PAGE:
Sustain Our Nation's Forests and Grasslands

Tribal Elk Hunt in the Great Lakes

Group of native men, sitting under a tent, plaing drums
Great Lakes Indian Fish and Wildlife Commission member tribes singing traditional drum songs at the tribal elk harvest. Photo courtesy of C. Rasmussen, GLIFWC.

WISCONSIN – For the second consecutive year, the 11-member tribes of the Great Lakes Indian Fish and Wildlife Commission will carry out a ceremonial elk hunt on Chequamegon-Nicolet National Forest.

“Elk are an important source of food and many parts of the elk are used in many different cultural ways, including in ceremonies,” explained Travis Bartnick, commission wildlife biologist.

A memorandum of understanding between the tribes and USDA Forest Service allows tribes to request temporary closure of public access areas in national forests for traditional and ceremonial purposes. This request is based on an authority from the 2008 Farm Bill.

Bartnick says that “lack of harvest regulations and the decimation of habitat due to clearcutting, attempts to convert forest land to agricultural land and mining activities in the 1800s, and the activities of European settlers led to the extirpation of elk throughout much of their former range.”

Elk were reintroduced to the Chequamegon-Nicolet National Forest in the 1990s and have since returned to sustainable populations. This restored population permits limited hunting of bull elk on the forest and is a testament to almost three decades of shared stewardship between the Forest Service, commission and other institutions.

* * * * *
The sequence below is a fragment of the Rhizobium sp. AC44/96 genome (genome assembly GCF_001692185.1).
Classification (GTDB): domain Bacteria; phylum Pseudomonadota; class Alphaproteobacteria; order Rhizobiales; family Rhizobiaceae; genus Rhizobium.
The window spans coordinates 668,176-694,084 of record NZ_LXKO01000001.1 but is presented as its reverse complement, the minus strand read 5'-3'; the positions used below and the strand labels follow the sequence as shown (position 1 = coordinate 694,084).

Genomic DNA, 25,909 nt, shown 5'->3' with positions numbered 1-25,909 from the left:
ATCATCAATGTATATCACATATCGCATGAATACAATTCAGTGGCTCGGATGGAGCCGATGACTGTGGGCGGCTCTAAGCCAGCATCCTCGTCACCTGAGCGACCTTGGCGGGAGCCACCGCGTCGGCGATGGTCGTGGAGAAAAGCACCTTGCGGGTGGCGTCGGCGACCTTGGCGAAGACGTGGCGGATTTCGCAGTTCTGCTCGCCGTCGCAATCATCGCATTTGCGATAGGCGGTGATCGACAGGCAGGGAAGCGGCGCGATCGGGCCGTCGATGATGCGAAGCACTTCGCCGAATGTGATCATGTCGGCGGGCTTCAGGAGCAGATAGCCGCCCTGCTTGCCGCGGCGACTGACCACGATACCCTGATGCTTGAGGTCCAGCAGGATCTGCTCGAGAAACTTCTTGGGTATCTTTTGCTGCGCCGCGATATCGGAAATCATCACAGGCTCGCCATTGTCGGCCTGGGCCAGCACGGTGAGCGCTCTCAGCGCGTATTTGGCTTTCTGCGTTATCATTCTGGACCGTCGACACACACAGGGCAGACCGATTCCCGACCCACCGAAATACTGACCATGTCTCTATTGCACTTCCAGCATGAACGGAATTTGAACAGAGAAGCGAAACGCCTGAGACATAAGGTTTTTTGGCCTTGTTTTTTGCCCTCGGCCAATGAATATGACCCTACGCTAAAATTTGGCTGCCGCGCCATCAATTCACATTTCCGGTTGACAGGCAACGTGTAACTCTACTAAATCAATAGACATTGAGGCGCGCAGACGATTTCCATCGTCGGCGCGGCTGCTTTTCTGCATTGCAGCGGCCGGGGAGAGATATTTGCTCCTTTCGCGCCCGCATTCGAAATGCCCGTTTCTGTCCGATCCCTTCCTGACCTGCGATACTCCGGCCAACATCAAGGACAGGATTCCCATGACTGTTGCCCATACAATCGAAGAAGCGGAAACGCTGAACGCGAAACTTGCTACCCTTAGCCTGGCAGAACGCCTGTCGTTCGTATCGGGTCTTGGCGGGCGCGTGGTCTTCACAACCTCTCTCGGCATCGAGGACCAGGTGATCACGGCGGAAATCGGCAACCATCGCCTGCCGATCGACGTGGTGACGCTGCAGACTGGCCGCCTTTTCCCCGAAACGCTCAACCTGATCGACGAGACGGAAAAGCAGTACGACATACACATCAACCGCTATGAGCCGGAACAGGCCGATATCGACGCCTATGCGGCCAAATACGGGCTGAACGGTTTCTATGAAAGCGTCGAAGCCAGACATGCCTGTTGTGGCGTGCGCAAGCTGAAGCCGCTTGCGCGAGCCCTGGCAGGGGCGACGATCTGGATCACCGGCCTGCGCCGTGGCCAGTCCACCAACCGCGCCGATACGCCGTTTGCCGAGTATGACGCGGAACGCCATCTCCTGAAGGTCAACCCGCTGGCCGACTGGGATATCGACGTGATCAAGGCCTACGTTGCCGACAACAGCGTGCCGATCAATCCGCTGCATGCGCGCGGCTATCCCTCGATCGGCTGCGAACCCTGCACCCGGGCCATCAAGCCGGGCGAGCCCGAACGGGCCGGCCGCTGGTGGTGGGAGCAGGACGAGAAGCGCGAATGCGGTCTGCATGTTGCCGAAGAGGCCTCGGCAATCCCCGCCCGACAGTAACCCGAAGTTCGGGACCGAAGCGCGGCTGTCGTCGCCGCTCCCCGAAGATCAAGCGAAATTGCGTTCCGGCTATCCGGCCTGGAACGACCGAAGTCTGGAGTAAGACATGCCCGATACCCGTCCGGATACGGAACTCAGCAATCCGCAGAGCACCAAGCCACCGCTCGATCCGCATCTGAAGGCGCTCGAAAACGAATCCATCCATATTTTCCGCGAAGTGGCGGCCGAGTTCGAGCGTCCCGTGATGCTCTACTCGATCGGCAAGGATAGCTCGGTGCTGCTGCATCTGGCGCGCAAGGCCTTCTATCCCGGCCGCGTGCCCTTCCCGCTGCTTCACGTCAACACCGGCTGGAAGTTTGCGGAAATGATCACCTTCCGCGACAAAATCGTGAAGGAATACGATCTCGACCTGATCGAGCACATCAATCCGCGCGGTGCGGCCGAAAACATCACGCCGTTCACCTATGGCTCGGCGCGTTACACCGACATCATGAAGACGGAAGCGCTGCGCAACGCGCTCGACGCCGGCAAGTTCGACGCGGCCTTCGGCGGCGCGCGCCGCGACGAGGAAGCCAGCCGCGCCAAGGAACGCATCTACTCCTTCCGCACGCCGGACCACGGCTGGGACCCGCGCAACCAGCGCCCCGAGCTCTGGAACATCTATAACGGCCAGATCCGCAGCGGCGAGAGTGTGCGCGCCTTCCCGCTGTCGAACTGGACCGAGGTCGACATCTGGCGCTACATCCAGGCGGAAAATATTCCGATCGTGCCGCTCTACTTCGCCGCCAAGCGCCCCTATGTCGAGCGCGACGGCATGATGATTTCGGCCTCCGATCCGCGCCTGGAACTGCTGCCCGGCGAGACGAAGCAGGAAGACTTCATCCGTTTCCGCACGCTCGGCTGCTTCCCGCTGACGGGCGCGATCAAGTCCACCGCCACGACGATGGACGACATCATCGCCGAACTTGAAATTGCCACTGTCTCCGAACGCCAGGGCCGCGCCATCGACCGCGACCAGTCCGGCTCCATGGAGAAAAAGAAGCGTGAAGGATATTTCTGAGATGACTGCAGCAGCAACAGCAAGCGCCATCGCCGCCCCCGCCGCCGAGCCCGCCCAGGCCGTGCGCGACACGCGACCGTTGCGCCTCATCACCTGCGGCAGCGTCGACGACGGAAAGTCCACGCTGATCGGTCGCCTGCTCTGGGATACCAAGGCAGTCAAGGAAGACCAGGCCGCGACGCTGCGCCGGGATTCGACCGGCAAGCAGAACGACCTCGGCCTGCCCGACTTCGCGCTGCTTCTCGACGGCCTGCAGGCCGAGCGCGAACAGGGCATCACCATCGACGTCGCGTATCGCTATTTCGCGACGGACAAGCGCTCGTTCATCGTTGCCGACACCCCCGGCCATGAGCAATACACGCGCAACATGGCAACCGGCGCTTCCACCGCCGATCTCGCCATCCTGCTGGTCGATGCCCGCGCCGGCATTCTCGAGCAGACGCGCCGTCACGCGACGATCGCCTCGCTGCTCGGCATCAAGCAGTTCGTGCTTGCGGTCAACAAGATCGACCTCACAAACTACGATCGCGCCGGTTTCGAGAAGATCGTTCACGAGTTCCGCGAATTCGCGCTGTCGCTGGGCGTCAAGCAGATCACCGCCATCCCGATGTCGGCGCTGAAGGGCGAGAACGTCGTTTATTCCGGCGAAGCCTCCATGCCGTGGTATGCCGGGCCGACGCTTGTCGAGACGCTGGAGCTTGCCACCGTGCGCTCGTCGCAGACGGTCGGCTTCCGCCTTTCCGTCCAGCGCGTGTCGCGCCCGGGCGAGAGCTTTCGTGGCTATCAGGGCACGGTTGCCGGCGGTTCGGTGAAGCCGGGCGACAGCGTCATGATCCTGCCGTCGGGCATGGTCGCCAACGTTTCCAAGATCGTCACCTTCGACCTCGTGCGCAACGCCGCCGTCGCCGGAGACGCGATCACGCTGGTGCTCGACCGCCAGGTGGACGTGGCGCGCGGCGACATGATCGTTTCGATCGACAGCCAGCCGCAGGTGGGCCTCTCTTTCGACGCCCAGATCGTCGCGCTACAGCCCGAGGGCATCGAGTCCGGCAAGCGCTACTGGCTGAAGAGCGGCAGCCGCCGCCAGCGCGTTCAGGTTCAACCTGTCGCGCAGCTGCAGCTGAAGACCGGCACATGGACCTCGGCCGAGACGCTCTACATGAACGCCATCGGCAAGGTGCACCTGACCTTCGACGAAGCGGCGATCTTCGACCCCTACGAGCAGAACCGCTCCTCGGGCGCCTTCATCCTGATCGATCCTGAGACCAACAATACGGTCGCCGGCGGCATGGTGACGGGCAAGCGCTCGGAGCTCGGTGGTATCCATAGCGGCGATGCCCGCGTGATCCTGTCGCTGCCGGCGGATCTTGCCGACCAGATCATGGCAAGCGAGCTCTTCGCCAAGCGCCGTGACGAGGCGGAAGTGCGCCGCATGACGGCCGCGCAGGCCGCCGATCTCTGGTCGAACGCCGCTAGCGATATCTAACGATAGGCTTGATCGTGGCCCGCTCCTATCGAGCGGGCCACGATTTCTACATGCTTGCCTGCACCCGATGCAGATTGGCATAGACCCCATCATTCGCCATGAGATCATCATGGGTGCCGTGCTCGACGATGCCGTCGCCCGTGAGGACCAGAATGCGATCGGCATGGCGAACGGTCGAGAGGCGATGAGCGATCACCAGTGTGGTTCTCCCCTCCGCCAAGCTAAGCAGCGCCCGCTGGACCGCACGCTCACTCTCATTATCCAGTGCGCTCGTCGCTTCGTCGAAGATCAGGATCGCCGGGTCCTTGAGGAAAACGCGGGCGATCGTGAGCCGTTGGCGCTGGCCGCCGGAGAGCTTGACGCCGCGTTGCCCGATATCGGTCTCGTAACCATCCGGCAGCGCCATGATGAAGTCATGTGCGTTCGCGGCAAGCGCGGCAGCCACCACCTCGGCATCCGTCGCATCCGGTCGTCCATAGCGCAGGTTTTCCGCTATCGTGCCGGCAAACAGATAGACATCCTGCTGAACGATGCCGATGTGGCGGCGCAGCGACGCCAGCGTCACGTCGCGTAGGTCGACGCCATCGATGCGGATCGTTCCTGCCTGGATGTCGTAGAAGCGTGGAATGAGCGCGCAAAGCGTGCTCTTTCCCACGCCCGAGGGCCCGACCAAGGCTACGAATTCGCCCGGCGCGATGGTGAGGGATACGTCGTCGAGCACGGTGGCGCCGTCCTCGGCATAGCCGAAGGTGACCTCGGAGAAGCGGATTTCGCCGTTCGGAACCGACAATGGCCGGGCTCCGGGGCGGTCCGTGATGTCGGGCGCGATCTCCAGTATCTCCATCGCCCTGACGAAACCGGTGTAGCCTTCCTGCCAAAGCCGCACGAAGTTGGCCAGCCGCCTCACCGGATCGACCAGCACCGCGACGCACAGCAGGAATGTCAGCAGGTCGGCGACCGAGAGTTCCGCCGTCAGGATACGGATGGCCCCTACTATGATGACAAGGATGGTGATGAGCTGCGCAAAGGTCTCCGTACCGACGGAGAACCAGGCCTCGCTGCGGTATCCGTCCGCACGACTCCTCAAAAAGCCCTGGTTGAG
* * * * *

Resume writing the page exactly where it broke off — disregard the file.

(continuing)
The temporary closure authority provides tribes with the privacy needed to carry out traditional cultural practices to start the elk hunt. District Ranger Mike Martin says, “selection of the closure site was a collaborative success where forest officials worked with tribes to find a site that met their exact needs.”

Martin is happy to have been a part of executing the closure, saying it is “rewarding to be able to work with tribes on a ceremonial elk camp. After decades of shared stewardship to revive a lost population, we have reached sustainable harvest and can see community members reap the benefits of these shared efforts.”

Any federally recognized tribe interested in initiating a forest closure may request to do so using the Cultural Heritage Cooperative Authorities from the 2008 Farm Bill.